||Dr. Yong Zhu
|Area of Study:
||Comparative, developmental, and Molecular Endocrinology
||N413 Howell Science
||East Carolina University
||Department of Biology
||Greenville, NC 27858
Postdoctoral fellow: in Comparative & Molecular Endocrinology & Protein Biochemistry, Marine Science Institute, University of Texas at Austin, Port Aransas, Texas 1993-2001
Postdoctoral fellow: in Biotechnology & Protein Biochemistry, Central Research Institute, Maruha Co, Tsukuba, Japan, 1991-1992
Ph.D.: in Comparative Endocrinology at University of Tokyo, Tokyo, Japan 1991.
M.Sc.: in Reproductive & Comparative Physiology, University of Tokyo, Tokyo, Japan 1988.
B.Sc.: in Marine Biology, Xiamen University, Xiamen, China 1984.
1.The Nongenomic Signaling Mechanisms of a Novel GPCR Like Membrane Progestin Receptors and Their Interactions with Classic Progestin Receptor:Steroid hormones and their receptors are involved in various biological processes of cells such as cell survival, proliferation, metabolism, development, immunological and sexual responses , and disease treatment including control of cancer progress. The effects of steroids have been well defined as genomic and nongenomic in order to differentiate non-transcriptional steroid activities (non-genomic) from the transcriptional steroid activities (genomic). However, the reports of these signaling mechanisms and identities of the receptor responsible for the nongenomic actions of steroids are still very controversial, despite intensive investigations over past three decades. We have strong evidence indicate that these nongenomic progestin actions are initiated by a novel class of GPCR-like membrane progestin receptors (mPRs) that I have been cloned and characterized few years ago. The long-term goal of my research is to elucidate the functions and signaling mechanisms of the mPRs and their interactions with classic progestin receptors, and develop applications in medicine, agriculture and aquiculture.
2. Physiological Roles and Signaling Mechanisms of the Members of Growth Hormone and Prolactin Superfamily during Early Development:The growth hormone and prolactin superfamily, which includes the mammalian placental lactogen and somatolactin in teleost, are important in hundreds of different physiological processes. Despite extensive research, we know very little about theroles of growth hormone and prolactin during early embryonic development. The current central dogma states that neither growth hormone nor prolactin has any functions for normal development based on experimentation on anencephalic fetuses, decapitated, or knockout mammalian models. Studies from my and other laboratories have challenged the dogma. Recently, I have demonstrated that prolactin is an important regulator for the normal development of the eyes, brain, melanophores and body size in zebrafish (Zhu et al., 2007). Furthermore, my studies suggest that prolactin functions in embryos by acting as a survival factor during zebrafish embryogenesis and probably many additional functions still yet undiscovered. For the first time, prolactin was demonstrated to be functional and important for the development of several organs/tissues during embryogenesis in a vertebrate species. The novel results, therefore, requires further investigation into the specific molecular mechanisms of actions for prolactin in embryonic development. My short-term goal is to determine physiological mechanisms, signal pathways and genes controlled by prolactin in early embryonic development. My long-term goals are: 1) establish physiological functions and molecular mechanisms of the prolactin superfamily during early development; 2) contribute to the development of applications in aquaculture and agriculture, and treatments in human diseases. Understanding prolactin-regulated developmental processes and signaling molecules may facilitate the development of therapeutic protocols and reagents that can be used to control proper development and attenuate disease associated with abnormal development of organs/tissues.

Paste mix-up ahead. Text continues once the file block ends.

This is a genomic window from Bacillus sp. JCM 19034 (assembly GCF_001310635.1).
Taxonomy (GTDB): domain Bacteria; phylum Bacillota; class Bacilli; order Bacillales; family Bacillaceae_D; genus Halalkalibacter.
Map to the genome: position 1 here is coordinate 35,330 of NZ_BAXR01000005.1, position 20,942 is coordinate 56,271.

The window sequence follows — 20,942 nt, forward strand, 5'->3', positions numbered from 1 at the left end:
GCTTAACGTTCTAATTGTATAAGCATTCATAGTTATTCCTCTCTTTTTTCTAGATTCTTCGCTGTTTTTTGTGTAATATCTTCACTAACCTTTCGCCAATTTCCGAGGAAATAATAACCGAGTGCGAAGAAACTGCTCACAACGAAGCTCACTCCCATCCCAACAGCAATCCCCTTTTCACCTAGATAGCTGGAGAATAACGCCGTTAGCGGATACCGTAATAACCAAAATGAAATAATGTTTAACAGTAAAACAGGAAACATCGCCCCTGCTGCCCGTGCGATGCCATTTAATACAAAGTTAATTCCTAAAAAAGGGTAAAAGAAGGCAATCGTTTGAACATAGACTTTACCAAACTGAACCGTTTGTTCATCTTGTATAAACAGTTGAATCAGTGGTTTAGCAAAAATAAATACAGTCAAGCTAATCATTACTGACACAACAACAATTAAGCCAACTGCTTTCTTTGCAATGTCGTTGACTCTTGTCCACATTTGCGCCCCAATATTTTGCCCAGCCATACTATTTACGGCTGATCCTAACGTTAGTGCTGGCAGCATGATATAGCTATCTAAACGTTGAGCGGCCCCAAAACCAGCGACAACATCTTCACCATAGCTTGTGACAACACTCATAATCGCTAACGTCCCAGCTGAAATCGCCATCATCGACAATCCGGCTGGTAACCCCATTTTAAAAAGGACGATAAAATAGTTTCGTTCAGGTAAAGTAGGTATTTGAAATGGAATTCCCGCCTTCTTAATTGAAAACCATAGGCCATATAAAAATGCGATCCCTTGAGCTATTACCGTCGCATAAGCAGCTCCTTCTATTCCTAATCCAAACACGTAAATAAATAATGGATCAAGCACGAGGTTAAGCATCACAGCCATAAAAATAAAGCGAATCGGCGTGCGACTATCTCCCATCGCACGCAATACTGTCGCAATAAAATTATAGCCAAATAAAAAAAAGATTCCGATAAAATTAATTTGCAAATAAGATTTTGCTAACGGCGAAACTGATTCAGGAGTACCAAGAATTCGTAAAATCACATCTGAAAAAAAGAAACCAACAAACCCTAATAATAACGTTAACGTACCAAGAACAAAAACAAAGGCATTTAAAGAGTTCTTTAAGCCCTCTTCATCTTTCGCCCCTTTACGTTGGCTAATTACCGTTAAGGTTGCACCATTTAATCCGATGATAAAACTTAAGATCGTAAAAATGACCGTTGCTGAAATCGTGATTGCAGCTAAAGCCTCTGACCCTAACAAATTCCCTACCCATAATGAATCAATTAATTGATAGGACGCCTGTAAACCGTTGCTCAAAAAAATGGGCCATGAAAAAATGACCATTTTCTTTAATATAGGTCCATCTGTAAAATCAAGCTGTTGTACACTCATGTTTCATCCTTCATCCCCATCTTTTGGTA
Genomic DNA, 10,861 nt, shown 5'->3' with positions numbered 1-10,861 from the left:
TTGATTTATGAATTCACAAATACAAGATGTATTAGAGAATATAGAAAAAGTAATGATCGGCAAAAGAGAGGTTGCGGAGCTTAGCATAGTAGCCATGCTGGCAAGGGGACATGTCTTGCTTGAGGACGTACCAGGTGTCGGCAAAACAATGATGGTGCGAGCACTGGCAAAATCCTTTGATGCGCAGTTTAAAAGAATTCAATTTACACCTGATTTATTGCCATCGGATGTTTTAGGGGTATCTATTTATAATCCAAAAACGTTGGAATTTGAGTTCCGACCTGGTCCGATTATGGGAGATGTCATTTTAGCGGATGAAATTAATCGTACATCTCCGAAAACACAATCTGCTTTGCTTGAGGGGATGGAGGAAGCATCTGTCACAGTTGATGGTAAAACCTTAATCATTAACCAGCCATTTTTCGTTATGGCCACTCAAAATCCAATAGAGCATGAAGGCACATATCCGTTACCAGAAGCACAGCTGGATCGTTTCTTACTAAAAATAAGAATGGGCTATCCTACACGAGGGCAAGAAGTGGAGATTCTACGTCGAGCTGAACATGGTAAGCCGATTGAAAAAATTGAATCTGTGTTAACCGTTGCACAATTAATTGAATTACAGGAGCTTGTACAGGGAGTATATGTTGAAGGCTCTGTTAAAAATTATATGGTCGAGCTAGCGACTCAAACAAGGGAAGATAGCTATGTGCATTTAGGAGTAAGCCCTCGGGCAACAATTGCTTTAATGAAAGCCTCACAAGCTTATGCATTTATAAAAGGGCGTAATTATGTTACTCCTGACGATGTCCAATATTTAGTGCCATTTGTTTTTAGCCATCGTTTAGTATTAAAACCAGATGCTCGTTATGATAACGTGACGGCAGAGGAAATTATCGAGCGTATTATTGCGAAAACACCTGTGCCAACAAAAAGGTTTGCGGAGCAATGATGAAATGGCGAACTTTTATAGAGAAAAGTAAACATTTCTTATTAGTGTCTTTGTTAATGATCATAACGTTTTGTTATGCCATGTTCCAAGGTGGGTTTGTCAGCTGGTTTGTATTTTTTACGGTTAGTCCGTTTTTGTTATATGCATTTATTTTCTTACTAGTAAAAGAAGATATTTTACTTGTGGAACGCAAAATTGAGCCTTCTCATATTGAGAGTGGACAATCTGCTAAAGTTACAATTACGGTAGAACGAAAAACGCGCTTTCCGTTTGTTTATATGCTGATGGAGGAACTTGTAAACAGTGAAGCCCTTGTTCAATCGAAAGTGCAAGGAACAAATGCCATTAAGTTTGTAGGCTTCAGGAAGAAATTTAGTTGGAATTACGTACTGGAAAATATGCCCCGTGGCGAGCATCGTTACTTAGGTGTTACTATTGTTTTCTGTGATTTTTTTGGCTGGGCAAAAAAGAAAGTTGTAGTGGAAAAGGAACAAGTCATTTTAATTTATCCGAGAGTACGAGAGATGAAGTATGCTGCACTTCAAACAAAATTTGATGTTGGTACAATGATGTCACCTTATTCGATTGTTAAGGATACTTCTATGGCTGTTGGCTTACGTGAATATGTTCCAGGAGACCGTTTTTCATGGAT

BIOL 3320 The Principles of Animal Physiology (undergraduate course).
BIOL 5630 Comparative Animal Physiology (graduate course for MS candidates and senior undergraduates)
BIOL 6082 Fundamentals of Vertebrate Endocrinology (graduate course for PhD/MS candidates)
BIOL 7080 Molecular Endocrinology (graduate course for PhD/MS candidates)